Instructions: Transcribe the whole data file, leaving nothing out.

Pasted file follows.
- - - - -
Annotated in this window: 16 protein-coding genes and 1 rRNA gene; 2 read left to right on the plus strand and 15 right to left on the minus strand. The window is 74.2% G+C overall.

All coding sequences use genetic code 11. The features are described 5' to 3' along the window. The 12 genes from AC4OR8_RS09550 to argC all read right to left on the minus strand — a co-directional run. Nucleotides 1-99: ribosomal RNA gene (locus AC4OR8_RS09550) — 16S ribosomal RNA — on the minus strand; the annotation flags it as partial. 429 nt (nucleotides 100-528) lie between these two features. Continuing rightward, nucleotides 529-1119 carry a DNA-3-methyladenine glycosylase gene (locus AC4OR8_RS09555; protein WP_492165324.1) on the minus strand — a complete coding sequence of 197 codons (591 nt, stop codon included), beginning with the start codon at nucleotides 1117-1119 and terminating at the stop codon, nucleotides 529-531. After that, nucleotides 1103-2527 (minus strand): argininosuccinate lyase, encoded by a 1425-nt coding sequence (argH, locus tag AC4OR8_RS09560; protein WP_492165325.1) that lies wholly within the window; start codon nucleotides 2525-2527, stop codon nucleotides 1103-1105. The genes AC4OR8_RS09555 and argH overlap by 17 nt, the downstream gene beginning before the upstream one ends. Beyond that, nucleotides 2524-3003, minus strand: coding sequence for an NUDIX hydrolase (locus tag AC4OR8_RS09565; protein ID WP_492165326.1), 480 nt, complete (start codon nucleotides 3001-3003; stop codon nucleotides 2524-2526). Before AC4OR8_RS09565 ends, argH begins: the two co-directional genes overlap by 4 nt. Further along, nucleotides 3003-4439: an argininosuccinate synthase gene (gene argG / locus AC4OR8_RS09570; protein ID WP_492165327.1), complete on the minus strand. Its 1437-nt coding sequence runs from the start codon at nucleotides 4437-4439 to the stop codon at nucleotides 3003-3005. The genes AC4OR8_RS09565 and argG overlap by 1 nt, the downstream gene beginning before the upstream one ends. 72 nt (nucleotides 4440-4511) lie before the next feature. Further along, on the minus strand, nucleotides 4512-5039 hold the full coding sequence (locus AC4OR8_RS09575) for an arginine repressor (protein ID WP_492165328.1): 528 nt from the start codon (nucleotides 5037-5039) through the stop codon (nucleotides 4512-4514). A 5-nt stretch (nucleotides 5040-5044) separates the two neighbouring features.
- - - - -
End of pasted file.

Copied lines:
Annotated in this window: 16 protein-coding genes and 1 rRNA gene; 2 read left to right on the plus strand and 15 right to left on the minus strand. The window is 74.2% G+C overall.

All coding sequences use genetic code 11. The features are described 5' to 3' along the window. The 12 genes from AC4OR8_RS09550 to argC all read right to left on the minus strand — a co-directional run. Nucleotides 1-99: ribosomal RNA gene (locus AC4OR8_RS09550) — 16S ribosomal RNA — on the minus strand; the annotation flags it as partial. 429 nt (nucleotides 100-528) lie between these two features. Continuing rightward, nucleotides 529-1119 carry a DNA-3-methyladenine glycosylase gene (locus AC4OR8_RS09555; protein WP_492165324.1) on the minus strand — a complete coding sequence of 197 codons (591 nt, stop codon included), beginning with the start codon at nucleotides 1117-1119 and terminating at the stop codon, nucleotides 529-531. After that, nucleotides 1103-2527 (minus strand): argininosuccinate lyase, encoded by a 1425-nt coding sequence (argH, locus tag AC4OR8_RS09560; protein WP_492165325.1) that lies wholly within the window; start codon nucleotides 2525-2527, stop codon nucleotides 1103-1105. The genes AC4OR8_RS09555 and argH overlap by 17 nt, the downstream gene beginning before the upstream one ends. Beyond that, nucleotides 2524-3003, minus strand: coding sequence for an NUDIX hydrolase (locus tag AC4OR8_RS09565; protein ID WP_492165326.1), 480 nt, complete (start codon nucleotides 3001-3003; stop codon nucleotides 2524-2526). Before AC4OR8_RS09565 ends, argH begins: the two co-directional genes overlap by 4 nt. Further along, nucleotides 3003-4439: an argininosuccinate synthase gene (gene argG / locus AC4OR8_RS09570; protein ID WP_492165327.1), complete on the minus strand. Its 1437-nt coding sequence runs from the start codon at nucleotides 4437-4439 to the stop codon at nucleotides 3003-3005. The genes AC4OR8_RS09565 and argG overlap by 1 nt, the downstream gene beginning before the upstream one ends. 72 nt (nucleotides 4440-4511) lie before the next feature. Further along, on the minus strand, nucleotides 4512-5039 hold the full coding sequence (locus AC4OR8_RS09575) for an arginine repressor (protein ID WP_492165328.1): 528 nt from the start codon (nucleotides 5037-5039) through the stop codon (nucleotides 4512-4514). A 5-nt stretch (nucleotides 5040-5044) separates the two neighbouring features.